Experts are calling for a systemic overhaul if Winnipeg wants a fighting chance at overcoming its struggles with homeless people living — and dying — on city streets.
Marion Willis of St. Boniface Street Links says the issue is rooted in addiction and a lack of treatment options.
“The drug epidemic has seen so many people lose absolutely everything — it’s people who had jobs, that had assets, that had connection to family, (but) have absolutely lost everything and have spiralled down into homelessness,” she said.
“These are people who are deep, deep into addiction.”
There needs to be a strategy, Willis said, that incorporates not only prevention, but also treatment, enforcement and harm reduction as well.
It’s the type of support an organization like hers, which works to end homelessness and poverty and prevent crime through social development, is able to provide on an individual basis.
“You need to have a dedicated team like we do that will actually wrap ourselves around the individual and say, ‘You want out of this? We have an out.
“‘We’ve got 12 rooms over at the La Salle Hotel that are transitional rooms. How about you come with us, we’ll set you up there, and we’re going to do all the work right now.’”
Jason Whitford of End Homelessness Winnipeg says the city is in desperate need of more treatment facilities, as well as low-barrier housing options.
“The commitments are not there, the resources are not there,” he said.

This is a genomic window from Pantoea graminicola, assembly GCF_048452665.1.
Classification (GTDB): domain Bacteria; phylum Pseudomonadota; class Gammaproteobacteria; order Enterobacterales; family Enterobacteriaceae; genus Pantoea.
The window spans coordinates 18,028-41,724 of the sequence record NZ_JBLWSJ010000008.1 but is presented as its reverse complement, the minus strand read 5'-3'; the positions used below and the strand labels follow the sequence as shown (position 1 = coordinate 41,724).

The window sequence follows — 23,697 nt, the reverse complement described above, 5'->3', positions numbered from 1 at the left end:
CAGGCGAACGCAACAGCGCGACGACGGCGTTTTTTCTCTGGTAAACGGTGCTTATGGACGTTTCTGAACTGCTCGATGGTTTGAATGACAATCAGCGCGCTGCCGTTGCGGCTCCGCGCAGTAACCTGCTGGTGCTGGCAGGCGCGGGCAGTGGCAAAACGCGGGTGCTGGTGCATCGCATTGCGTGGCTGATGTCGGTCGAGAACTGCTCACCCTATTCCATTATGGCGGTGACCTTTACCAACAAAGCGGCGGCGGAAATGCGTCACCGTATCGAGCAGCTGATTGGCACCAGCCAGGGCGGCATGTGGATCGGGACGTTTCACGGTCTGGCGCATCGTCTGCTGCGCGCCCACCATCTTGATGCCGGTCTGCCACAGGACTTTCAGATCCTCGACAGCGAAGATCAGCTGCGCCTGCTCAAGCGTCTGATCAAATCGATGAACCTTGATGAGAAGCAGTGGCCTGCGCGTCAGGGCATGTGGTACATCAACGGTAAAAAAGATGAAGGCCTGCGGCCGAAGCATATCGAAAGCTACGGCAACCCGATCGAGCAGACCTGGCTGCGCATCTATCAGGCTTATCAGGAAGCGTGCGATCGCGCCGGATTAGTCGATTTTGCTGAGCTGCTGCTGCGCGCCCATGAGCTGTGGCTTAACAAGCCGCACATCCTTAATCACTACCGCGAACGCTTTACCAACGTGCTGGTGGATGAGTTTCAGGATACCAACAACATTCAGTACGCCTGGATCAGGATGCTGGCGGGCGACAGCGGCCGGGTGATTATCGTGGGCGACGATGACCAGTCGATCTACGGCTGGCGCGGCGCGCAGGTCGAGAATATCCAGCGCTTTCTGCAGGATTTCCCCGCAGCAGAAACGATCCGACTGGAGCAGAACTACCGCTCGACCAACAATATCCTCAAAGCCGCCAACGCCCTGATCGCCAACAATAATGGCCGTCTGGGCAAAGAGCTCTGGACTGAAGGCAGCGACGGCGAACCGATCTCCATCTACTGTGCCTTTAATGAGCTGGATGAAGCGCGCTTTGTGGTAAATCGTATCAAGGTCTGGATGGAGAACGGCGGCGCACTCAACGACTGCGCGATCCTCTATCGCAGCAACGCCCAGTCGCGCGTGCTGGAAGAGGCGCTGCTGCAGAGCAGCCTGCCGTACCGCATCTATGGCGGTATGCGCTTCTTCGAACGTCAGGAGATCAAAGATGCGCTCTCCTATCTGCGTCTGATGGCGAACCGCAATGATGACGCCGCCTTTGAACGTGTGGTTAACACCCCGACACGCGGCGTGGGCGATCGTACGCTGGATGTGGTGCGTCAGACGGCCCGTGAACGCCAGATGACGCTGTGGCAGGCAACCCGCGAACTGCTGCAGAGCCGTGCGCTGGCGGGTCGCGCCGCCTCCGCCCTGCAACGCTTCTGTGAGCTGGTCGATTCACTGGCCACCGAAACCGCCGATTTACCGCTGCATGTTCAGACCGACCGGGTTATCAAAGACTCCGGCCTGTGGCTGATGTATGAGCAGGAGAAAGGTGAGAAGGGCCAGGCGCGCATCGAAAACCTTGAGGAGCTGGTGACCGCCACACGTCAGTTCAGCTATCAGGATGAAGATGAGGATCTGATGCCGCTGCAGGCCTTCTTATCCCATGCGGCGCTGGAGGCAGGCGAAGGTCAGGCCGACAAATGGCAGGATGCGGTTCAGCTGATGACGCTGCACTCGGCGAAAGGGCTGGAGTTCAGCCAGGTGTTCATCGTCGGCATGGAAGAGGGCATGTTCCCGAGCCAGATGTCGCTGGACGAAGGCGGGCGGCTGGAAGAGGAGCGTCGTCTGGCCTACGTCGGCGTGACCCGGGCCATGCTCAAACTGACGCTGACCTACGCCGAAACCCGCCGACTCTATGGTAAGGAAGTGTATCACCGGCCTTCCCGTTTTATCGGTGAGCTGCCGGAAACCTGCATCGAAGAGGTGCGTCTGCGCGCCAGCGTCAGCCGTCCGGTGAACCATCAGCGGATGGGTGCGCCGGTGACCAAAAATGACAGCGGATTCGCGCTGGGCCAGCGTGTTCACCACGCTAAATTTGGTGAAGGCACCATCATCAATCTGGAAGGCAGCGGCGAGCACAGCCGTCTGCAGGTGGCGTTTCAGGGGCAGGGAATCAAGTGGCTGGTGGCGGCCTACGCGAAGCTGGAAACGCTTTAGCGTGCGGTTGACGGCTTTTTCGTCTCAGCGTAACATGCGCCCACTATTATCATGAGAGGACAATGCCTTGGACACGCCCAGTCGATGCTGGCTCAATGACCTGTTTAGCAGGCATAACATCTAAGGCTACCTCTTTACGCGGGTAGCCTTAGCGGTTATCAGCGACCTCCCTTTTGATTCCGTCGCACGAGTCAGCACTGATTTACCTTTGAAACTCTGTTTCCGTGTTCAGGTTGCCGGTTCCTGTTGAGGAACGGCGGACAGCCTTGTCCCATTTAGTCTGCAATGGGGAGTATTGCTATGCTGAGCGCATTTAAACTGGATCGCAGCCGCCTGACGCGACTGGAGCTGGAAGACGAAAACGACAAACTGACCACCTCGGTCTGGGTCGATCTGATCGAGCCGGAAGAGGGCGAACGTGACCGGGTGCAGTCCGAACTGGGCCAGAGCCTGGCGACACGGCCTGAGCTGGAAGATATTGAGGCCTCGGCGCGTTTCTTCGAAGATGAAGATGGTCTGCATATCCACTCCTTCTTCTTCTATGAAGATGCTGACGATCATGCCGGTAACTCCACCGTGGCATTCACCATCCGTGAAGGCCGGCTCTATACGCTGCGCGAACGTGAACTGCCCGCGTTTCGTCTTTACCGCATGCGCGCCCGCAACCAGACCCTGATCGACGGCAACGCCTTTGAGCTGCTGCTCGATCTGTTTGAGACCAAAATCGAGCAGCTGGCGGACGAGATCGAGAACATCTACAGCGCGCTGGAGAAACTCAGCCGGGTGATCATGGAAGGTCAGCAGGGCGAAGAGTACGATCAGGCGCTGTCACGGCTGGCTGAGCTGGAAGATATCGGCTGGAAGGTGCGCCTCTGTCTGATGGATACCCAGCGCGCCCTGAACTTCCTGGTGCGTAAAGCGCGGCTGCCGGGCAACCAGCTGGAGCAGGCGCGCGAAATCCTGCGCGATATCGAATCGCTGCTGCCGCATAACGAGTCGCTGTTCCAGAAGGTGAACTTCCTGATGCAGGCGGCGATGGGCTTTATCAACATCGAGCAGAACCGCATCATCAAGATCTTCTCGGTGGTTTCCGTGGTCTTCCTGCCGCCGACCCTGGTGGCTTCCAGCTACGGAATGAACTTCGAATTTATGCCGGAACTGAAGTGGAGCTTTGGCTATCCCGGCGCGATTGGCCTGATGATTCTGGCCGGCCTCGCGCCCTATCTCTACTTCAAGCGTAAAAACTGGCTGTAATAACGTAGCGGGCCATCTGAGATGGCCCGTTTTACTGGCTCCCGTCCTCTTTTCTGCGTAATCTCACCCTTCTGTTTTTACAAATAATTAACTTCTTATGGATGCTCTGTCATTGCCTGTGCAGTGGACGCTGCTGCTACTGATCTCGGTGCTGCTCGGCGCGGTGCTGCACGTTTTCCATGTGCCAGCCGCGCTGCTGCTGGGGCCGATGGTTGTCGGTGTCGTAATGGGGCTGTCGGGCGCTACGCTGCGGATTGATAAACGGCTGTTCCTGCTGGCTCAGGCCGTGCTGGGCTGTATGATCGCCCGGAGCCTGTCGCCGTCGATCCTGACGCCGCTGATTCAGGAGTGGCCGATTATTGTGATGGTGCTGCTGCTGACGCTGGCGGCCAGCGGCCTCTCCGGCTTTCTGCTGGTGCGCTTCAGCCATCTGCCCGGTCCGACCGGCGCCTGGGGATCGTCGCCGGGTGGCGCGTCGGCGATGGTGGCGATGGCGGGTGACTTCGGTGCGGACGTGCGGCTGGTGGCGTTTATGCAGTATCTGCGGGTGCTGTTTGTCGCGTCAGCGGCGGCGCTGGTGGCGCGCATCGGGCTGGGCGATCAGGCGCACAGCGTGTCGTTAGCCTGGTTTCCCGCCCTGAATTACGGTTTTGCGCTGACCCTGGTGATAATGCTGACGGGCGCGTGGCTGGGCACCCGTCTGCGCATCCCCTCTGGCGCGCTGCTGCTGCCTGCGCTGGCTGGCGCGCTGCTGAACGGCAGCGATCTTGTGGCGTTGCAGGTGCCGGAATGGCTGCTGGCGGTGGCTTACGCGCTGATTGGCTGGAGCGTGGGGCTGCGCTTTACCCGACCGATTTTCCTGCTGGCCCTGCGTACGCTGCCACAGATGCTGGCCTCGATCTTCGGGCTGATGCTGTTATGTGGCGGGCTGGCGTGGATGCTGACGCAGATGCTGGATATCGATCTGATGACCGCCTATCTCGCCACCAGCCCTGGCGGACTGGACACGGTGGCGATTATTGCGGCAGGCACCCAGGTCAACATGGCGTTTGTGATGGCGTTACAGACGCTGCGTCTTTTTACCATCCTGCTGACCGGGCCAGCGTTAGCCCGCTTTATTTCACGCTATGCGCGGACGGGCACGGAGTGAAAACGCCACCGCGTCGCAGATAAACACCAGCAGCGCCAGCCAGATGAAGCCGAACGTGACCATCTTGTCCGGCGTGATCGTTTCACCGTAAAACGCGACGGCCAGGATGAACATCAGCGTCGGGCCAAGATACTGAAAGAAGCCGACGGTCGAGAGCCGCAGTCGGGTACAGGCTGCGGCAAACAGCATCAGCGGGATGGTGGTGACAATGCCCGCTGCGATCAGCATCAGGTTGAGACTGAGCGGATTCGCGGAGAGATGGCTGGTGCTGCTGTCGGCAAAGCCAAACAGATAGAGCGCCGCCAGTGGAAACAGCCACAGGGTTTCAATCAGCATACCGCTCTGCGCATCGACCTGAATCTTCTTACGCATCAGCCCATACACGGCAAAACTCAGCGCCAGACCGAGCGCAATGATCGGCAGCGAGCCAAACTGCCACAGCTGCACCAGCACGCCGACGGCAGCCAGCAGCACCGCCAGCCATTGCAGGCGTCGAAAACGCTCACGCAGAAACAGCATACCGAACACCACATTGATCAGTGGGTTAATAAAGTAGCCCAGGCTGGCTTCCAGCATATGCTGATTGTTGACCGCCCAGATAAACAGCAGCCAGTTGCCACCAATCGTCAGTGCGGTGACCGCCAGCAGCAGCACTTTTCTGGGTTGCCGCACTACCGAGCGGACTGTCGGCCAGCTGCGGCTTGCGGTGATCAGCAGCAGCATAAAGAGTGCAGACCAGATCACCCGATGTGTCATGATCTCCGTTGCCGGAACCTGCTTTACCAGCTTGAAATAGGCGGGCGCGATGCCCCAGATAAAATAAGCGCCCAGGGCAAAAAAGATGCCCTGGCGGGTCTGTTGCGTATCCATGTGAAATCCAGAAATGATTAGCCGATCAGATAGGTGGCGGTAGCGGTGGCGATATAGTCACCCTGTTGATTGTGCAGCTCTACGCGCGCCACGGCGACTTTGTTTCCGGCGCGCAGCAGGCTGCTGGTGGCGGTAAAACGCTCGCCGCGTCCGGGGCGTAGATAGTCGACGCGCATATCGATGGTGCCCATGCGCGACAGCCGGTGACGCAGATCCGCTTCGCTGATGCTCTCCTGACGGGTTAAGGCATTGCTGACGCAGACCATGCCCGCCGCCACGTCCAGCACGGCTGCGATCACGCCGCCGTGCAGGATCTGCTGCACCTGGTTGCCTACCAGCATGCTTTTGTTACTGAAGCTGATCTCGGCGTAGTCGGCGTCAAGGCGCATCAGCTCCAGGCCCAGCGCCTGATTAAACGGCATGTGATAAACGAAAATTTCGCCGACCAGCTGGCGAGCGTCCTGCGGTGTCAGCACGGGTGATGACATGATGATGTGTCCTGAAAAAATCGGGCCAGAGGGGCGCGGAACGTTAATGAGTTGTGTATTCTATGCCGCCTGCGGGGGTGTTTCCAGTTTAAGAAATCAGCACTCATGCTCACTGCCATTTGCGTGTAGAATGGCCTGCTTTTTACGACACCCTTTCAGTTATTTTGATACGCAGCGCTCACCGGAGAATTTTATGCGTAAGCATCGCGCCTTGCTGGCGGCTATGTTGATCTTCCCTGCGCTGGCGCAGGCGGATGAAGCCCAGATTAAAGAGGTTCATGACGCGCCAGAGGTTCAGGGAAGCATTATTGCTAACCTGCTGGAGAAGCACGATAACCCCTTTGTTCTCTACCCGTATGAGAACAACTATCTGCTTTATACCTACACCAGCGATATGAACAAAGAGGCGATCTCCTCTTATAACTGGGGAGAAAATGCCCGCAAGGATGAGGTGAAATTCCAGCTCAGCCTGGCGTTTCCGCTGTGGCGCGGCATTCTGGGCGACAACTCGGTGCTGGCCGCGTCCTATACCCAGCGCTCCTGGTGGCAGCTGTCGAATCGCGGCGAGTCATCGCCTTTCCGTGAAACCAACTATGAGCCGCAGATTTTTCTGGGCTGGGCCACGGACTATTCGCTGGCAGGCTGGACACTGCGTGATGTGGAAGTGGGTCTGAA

“We need to find other ways, and right now, we’re facing a housing shortage — a housing crisis. The shelters are at or near capacity, and we have a high number of individuals who are unsheltered but we’re not offering them any other alternative.”
Whitford says all three levels of government need to pull together to address the issue.
Snow falling Thursday was a sign that a harsh Winnipeg winter is on the horizon — an especially concerning time of year for the city’s unhoused population.
“We have our work cut out for us working with emergency services, working with the City of Winnipeg, working with the province,” he said.
“We need to keep people safe, but we still need to focus on the long-term goal, which is housing people and not letting people die on the streets.”
Whitford said the creation of N’Dinawemak, a 24-hour, Indigenous-led shelter on the Disraeli Freeway, has been a positive addition to the community.
“To me, it’s a best practice — it’s something that can evolve and improve, and it provided a safe place,” he said.
“Based on last year we had one of the harshest winters that we had in decades…. We had one or two individuals that died due to exposure — but the previous year I think there was more than 20.
“So there are solutions and I think we need to strategize and work together. We can’t give up.”
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